Joseph L. Hackett
Center for Devices and Radiological Health (HFZ-440)
Food and Drug Administration
2098 Gaither Road
Rockville, Maryland 20850
Dear Mr. Hackett:
The American Association for Clinical Chemistry (AACC) welcomes the opportunity to comment on the Food and Drug Administration's (FDA's) "Draft Guidance on Labeling for Laboratory Tests." In general, we support the agency's efforts to improve the type and quality of product data available to clinicians. However, AACC recommends that you revise this document, so that the intent, potential benefits and requirements associated with this guidance are more clearly understood by laboratorians and manufacturers alike. Our specific comments follow:
The document identifies two endpoints, "Operational Truth" and "Laboratory Equivalence," for manufacturers to use as benchmarks for comparing new product test results. Operational Truth is characterized by the comparison of test performance to patient status or outcome, whereas Laboratory Equivalence involves a comparison to a predicate or similar device.
AACC recommends that the FDA further define the term Operational Truth. The proposed definition assumes that diagnostic outcome is the only effective use of a test. However, there are many instances when a test is only one indicator assisting in the diagnosis of a patient, rather than singularly determining patient status. For example, a high cholesterol result by itself tells the physician little about the patient's overall health. It is when the result is analyzed in conjunction with other symptoms that it becomes more meaningful.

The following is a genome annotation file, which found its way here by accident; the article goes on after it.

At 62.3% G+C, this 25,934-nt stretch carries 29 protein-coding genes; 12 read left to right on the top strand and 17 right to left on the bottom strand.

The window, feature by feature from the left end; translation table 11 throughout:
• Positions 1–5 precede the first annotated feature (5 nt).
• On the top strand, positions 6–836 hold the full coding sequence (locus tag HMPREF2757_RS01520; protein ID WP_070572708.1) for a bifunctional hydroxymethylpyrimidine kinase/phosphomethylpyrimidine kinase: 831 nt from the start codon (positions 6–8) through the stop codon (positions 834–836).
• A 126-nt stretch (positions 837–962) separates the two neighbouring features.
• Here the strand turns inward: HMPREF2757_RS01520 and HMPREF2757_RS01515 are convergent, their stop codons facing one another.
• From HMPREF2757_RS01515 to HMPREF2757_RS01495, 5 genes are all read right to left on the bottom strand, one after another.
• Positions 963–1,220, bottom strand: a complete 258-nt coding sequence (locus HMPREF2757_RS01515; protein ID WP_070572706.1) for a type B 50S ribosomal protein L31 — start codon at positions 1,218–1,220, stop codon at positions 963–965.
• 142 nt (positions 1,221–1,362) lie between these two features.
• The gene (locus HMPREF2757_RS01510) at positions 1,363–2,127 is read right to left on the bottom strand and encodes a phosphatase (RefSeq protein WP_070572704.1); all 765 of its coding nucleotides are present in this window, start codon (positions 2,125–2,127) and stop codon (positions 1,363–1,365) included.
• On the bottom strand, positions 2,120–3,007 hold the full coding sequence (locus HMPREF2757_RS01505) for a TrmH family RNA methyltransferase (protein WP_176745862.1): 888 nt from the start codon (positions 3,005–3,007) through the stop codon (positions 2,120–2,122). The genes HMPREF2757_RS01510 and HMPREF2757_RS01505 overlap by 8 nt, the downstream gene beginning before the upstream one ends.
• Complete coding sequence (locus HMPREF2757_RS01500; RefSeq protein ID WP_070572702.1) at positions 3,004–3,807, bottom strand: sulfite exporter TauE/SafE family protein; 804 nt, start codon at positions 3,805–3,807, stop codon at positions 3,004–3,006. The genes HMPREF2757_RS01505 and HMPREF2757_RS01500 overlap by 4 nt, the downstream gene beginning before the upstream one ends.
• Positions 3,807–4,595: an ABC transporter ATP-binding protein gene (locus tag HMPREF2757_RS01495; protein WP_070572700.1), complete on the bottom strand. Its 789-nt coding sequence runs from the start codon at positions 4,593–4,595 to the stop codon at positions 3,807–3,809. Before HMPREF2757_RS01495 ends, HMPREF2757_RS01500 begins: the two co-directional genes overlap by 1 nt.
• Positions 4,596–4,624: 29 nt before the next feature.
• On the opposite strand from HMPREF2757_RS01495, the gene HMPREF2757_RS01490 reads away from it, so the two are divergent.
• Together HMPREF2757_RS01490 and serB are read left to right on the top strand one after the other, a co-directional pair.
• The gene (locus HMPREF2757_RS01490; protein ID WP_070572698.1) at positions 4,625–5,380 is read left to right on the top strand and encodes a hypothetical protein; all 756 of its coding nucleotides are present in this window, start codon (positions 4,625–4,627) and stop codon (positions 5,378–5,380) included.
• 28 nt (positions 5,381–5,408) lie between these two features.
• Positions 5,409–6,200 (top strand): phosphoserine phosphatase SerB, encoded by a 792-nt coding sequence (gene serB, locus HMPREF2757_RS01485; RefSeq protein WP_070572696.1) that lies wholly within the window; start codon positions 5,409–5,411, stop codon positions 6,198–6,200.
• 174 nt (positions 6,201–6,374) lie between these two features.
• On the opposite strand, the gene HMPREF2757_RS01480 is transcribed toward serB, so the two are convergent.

In addition, the guidance document states that "studies of 'true' diagnostic state test performance would be performed in the intended use population that includes patients with relevant confounding medical conditions to help determine test performance." These studies can become very costly, depending on the type and size of the study.
AACC recommends that the FDA provide manufacturers with more details regarding 'acceptable' study designs and sample size for each endpoint.